appellant, the supplier of the step appliance to the
Authority, for damages in respect of the injury, alleging
negligence in the defective state of the step appliance.
(The liabilities of the Authority were later transferred
to Airservices Australia ('AA')) The appellant issued
a third party notice against AA seeking indemnity or
contribution from it. AA claimed that, because s.44
of the SRC Act precluded any action against it by the
employee, it was not within the meaning of the Queensland
tortfeasors contribution legislation, the Law Reform
Act 1995, a tortfeasor 'who is, or would if sued
have been, liable in respect of the same damage'.

This claim failed at first instance,
but was upheld by the Queensland Court of Appeal (see
(1998) 157 ALR 125). The appellant was granted special
leave to appeal to the High Court. The High Court,
sitting with a bench of five justices, unanimously
dismissed the appeal.

High Court's Decision

In summary, Gleeson CJ, Gummow and Hayne
JJ, in a joint judgment, held that s.44 of the SRC
Act operated to deny from the outset the existence
of a cause of action in respect of an injury suffered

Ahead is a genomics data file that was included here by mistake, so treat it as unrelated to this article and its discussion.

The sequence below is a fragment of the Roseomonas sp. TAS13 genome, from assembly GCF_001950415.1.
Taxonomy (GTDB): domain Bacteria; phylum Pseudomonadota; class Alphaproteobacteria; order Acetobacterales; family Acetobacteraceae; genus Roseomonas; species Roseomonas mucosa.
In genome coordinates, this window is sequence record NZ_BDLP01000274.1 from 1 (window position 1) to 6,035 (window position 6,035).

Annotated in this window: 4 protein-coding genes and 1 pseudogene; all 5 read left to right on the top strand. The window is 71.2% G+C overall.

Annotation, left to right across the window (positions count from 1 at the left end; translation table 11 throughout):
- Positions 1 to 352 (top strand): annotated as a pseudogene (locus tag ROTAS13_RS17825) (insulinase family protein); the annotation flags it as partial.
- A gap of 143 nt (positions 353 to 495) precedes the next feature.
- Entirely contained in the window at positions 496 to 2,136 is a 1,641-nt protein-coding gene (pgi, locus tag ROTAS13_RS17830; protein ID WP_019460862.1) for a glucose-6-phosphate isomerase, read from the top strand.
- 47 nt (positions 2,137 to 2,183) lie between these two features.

by an employee in the course of his or her employment.
Notwithstanding the limited right to damages in the
circumstances covered by s.45, the effect of s.44 was not merely procedural, but substantive (see Georgiadis v Australian
and Overseas Telecommunications Corporation (1994) 179 CLR 297). This
meant that at no time was AA a tortfeasor who would, if sued by the plaintiff
(ie. the employee), have been liable as a joint tortfeasor in respect of
the same damage as the appellant. Therefore, a third party notice did not
lie against AA. McHugh J and Callinan J, in separate judgments, decided to
like effect.

The position taken by the High Court
(and the Queensland Court of Appeal beneath) was in
line with that which had been taken in similar fact